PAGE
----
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This is the output I have for a multiple linear regression I did in R.

Coefficients:
                                        Estimate Std. Error t value Pr(>|t|)    
(Intercept)                            1.936e+01  8.196e-01  23.627  < 2e-16 ***
dados3$income                         -1.278e-03  5.784e-04  -2.209  0.02721 *  
dados3$indice_gini                    -1.430e+01  1.247e+00 -11.470  < 2e-16 ***
dados3$month_wage                     -1.775e-01  9.515e-02  -1.866  0.06212 .  
dados3$perc_extreme_poor_kids          3.854e-02  1.216e-02   3.169  0.00154 ** 
dados3$perc_poor_kids                  2.159e-01  1.148e-02  18.812  < 2e-16 ***
dados3$perc_pop_with_prop_Wc           5.055e-02  6.021e-03   8.397  < 2e-16 ***
dados3$perc_pop_w_houses               4.297e-02  7.924e-03   5.423 6.12e-08 ***
dados3$perc_pop_with_trash_disposal   -7.045e-03  6.520e-03  -1.080  0.27999    
---
Signif. codes:  0 ‘***’ 0.001 ‘**’ 0.01 ‘*’ 0.05 ‘.’ 0.1 ‘ ’ 1

Residual standard error: 4.038 on 5555 degrees of freedom
Multiple R-squared:  0.6804,    Adjusted R-squared:  0.6799 
F-statistic:  1478 on 8 and 5555 DF,  p-value: < 2.2e-16

In my interpretation, the equation yielded a negative regression. Where as one independent variable decreases, it increases the dependent variable (in this case child mortality rates). An interesting observation I noticed was that the gini coef decreases, and meanwhile the child mortality increases (the contrary was supposed to happen). Is my interpretation correct?

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  • $\begingroup$ Your interpretation is correct, but you almost certainly have collinearity which can do weird things to parameter estimates. Have you checked for collinearity? $\endgroup$ – Peter Flom - Reinstate Monica Nov 8 '19 at 14:37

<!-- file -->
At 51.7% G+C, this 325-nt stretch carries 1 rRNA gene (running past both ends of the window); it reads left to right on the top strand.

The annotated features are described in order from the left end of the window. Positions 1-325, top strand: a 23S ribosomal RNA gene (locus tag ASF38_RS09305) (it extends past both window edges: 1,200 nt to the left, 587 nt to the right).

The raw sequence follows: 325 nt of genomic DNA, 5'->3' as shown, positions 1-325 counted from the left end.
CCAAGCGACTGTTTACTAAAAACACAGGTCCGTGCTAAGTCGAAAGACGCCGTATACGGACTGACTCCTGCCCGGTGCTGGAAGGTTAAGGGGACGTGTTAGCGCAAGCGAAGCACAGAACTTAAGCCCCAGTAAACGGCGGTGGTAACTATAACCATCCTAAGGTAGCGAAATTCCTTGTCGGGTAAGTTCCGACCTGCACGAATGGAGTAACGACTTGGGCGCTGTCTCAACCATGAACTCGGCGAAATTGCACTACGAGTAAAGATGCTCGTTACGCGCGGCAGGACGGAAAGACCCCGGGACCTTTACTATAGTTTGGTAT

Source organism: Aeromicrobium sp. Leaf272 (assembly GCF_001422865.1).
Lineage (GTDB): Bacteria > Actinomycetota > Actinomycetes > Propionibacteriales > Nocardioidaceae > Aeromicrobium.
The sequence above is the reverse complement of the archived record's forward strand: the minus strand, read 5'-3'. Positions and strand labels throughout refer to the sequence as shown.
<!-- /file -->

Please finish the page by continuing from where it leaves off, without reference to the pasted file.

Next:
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Your interpretation is correct, but in your model, you also control for typical income and wage, so the interpretation for the Gini effect gets tricky if you are holding those fixed. It is hard (though maybe not impossible) to conceptualize how you could get a more unequal distribution of income without a change in average income or wages. One possibility is that the rich and poor get more at the expense of the middle. If child mortality is concentrated at the bottom of the income distribution, this shift of income there should help lower mortality by a lot. Moreover, if child mortality reductions are enabled by progressive taxation (maybe through additional hospital or other public goods funding), it is possible that this could also help. To sum up, regression coefficients require the "all else equal" clause for correct interpretation. There is another nice example of that here.

I should also point out that, in addition to issues of interpretation, regressions usually don't give you casual effects, only biased versions of them. Sometimes the bias is big enough to flip the sign of the effect. Your intuitions about causality may not match the regression output for that reason as well. Simpson's paradox is one example of this.

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  • $\begingroup$ Thank you for the heads up Dimitriy, really productive comment! I know it's out of the scope of this model, but something you said made me curious, "regressions usually don't give you casual effects, only biased versions of them". In this case which kind of analysis would you recommend? $\endgroup$ – Omar Charming Khodr Nov 8 '19 at 1:01
  • $\begingroup$ Experiments are one option, though not always feasible. There are "causal inference" techniques that can work with observational data under some assumptions. The econometrics tag here is a good place to start learning about them. $\endgroup$ – Dimitriy V. Masterov Nov 8 '19 at 3:36

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